Commercial law in the United States is designed to facilitate private transactions, and thus to enforce the presumed intent of the parties, who generally are free to negotiate the terms they choose. But these contracts inevitably have gaps, both because the parties cannot anticipate every situation that might arise from their relationship, and because negotiation is not costless. When courts are faced with these gaps in a litigation context, they supply default terms to fill them. These defaults usually are set to reflect what courts believe similar parties would have agreed to if they had addressed the issue. These “majoritarian” defaults are justified as being most likely to carry out the presumed intentions of the parties. Despite the frequent assertion that the defaults used by courts reflect the views of most contracting parties, there is remarkably little empirical evidence that they do. Neither the legal scholars who study contract law nor the business scholars who study business transactions seem to have examined whether important default terms really are those that parties actually prefer. Statements by judges and scholars that these defaults are those the parties would presumably have chosen do not appear to rest on anything except the personal opinions of the writers. This article attempts to remedy that situation by focusing on one very important situation in which default rules are generally relied upon—and then asking which rule the parties actually prefer. In particular, we look at how consumer purchasers of goods and services view the default rules that apply when sellers tender an imperfect performance. Do those purchasers prefer a rule that allows them to insist on getting exactly what they sought (a rule reflected in the Uniform Commercial Code’s concept of “perfect tender”), or one that requires them to accept a performance that is reasonably close to, but not exactly, what they wanted (the common law’s “substantial performance” rule)? And does purchasers’ preference depend on the goods/services nature of the product? The UCC applies a perfect tender standard for goods, and a substantial performance standard for services. To shed light on consumer preferences, we conducted three studies, reported here. These studies uncover a powerful consumer preference for perfect tender in contracts for both goods and services. Consumers reject the idea that they have any moral or legal obligation to pay for things when they did not receive exactly what was ordered, even where the failure relates to an idiosyncratic preference rather than a difference in economic value between the promised performance and what was tendered. These findings are important because they show that one very large group of contracting parties (consumer purchasers) would not choose substantial performance as a default. Because there is already ample historical evidence that commercial buyers and sellers also prefer perfect tender, courts need to reevaluate the claim that substantial performance is a standard that most parties would agree to. While there may be good reasons for courts to impose a substantial performance standard on parties, their presumed preference is not one.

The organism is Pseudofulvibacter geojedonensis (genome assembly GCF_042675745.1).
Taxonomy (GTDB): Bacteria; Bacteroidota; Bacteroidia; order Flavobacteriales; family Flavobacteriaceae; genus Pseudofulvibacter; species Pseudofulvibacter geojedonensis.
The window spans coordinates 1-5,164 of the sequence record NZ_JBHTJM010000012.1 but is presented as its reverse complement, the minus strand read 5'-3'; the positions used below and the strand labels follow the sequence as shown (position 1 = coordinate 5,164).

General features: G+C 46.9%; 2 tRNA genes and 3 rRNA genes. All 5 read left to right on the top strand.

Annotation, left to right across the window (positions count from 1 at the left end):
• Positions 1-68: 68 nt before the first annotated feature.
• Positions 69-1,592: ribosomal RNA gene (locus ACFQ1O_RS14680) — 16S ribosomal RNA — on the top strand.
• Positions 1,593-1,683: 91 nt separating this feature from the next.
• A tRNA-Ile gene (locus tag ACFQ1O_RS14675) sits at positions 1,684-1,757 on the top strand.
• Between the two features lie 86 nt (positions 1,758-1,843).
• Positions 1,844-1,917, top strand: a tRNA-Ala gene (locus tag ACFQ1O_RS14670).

Franklin G. Snyder & Ann M. Mirabito,
Consumer Preferences for Performance Defaults,
Mich. Bus. & Entrepreneurial L. Rev.
Available at: http://repository.law.umich.edu/mbelr/vol6/iss1/2